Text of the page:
A Scoping Review of Strategies for the Prevention of Hip Fracture in Elderly Nursing Home Residents
- Additional Document Info
- View All
BACKGROUND: Elderly nursing home residents are at increased risk of hip fracture; however, the efficacy of fracture prevention strategies in this population is unclear. OBJECTIVE: We performed a scoping review of randomized controlled trials of interventions tested in the long-term care (LTC) setting, examining hip fracture outcomes. METHODS: We searched for citations in 6 respective electronic searches, supplemented by hand searches. Two reviewers independently reviewed all citations and full-text papers; consensus was achieved on final inclusion. Data was abstracted in duplicate. FINDINGS: We reviewed 22,349 abstracts or citations and 949 full-text papers. Data from 20 trials were included: 7--vitamin D (n = 12,875 participants), 2--sunlight exposure (n = 522), 1--alendronate (n = 327), 1--fluoride (n = 460), 4--exercise or multimodal interventions (n = 8,165), and 5--hip protectors (n = 2,594). Vitamin D, particularly vitamin D(3) > or = 800 IU orally daily, reduced hip fracture risk. Hip protectors reduced hip fractures in included studies, although a recent large study not meeting inclusion criteria was negative. Fluoride and sunlight exposure did not significantly reduce hip fractures. Falls were reduced in three studies of exercise or multimodal interventions, with one study suggesting reduced hip fractures in a secondary analysis. A staff education and risk assessment strategy did not significantly reduce falls or hip fractures. In a study underpowered for fracture outcomes, alendronate did not significantly reduce hip fractures in LTC. CONCLUSIONS: The intervention with the strongest evidence for reduction of hip fractures in LTC is Vitamin D supplementation; more research on other interventions is needed.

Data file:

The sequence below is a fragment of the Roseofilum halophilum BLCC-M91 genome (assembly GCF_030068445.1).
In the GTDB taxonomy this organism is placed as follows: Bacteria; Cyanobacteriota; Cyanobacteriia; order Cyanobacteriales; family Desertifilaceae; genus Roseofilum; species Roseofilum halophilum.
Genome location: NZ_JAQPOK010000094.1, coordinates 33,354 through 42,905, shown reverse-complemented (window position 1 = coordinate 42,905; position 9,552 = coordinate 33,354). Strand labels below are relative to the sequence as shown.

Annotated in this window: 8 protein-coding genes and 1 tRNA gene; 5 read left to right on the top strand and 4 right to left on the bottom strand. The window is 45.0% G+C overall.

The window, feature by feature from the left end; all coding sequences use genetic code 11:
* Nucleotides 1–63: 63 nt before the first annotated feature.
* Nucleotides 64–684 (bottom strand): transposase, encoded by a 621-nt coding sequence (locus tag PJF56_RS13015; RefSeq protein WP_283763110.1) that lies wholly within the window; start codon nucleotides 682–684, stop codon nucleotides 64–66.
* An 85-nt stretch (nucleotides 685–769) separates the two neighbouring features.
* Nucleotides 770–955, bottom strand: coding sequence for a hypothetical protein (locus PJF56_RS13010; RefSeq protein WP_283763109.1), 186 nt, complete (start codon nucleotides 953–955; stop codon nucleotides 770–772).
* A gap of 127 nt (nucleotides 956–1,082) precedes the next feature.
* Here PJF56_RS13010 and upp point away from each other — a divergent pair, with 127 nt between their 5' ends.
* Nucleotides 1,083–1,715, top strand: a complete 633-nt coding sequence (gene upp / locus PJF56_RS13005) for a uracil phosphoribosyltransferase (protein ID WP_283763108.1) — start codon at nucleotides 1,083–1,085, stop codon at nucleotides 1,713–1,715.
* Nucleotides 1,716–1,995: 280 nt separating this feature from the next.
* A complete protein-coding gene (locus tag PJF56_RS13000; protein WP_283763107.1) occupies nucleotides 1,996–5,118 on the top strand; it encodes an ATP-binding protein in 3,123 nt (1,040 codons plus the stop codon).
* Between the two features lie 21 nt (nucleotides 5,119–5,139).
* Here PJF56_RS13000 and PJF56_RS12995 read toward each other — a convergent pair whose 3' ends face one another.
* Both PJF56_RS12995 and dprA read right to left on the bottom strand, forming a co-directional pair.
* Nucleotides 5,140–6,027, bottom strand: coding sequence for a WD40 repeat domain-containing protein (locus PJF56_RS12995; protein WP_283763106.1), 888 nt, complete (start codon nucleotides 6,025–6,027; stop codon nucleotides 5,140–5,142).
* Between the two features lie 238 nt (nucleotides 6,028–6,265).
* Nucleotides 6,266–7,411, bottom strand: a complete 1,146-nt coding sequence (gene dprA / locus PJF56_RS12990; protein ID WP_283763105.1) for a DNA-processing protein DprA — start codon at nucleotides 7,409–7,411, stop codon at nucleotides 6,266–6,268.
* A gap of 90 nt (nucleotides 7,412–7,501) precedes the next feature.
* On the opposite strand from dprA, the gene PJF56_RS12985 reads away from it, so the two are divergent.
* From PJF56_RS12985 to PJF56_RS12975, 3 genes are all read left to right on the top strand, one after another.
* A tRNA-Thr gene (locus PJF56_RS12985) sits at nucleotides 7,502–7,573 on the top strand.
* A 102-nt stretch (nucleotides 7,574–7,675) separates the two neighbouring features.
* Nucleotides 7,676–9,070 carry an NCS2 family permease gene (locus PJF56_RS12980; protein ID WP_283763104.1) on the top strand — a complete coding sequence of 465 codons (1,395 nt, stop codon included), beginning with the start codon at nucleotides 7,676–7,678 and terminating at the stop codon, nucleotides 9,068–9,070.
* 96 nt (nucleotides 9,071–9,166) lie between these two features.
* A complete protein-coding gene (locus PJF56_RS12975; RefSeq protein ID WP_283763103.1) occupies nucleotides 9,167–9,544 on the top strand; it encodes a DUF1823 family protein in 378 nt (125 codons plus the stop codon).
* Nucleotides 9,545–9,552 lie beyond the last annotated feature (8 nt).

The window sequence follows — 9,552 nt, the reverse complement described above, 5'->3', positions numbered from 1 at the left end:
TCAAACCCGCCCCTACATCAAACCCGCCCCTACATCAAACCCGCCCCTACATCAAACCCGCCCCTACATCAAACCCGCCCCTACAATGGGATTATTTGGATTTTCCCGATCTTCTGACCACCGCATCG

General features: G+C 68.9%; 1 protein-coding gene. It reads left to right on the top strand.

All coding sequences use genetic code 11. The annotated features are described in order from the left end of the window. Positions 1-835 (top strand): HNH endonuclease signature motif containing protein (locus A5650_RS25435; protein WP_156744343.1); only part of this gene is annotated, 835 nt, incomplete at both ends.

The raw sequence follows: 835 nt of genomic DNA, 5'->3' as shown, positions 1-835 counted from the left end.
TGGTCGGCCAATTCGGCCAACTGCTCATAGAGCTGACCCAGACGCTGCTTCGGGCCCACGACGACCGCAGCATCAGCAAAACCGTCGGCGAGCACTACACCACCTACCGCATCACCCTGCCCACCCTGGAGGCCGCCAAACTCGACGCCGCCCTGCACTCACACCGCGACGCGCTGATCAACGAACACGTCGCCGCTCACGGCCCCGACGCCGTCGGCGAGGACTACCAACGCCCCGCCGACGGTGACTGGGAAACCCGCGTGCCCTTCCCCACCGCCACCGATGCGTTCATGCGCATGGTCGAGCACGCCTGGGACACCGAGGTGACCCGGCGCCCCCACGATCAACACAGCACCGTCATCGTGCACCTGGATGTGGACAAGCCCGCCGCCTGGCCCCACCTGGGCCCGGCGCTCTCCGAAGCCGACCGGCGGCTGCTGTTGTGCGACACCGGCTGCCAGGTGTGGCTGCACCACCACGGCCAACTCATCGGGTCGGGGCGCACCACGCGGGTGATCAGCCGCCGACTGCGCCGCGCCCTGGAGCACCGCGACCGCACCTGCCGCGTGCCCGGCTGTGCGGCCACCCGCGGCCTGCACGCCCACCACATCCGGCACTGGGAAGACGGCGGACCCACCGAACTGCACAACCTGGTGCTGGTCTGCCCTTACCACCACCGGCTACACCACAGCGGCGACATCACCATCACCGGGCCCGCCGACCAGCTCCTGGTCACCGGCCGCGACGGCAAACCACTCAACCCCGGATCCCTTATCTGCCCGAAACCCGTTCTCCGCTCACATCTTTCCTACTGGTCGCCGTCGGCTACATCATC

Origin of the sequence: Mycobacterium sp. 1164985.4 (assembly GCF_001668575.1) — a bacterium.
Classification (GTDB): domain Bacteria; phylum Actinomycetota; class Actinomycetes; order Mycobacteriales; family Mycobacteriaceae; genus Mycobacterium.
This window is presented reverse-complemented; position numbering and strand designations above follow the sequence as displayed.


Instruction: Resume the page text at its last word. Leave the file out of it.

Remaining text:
has subject area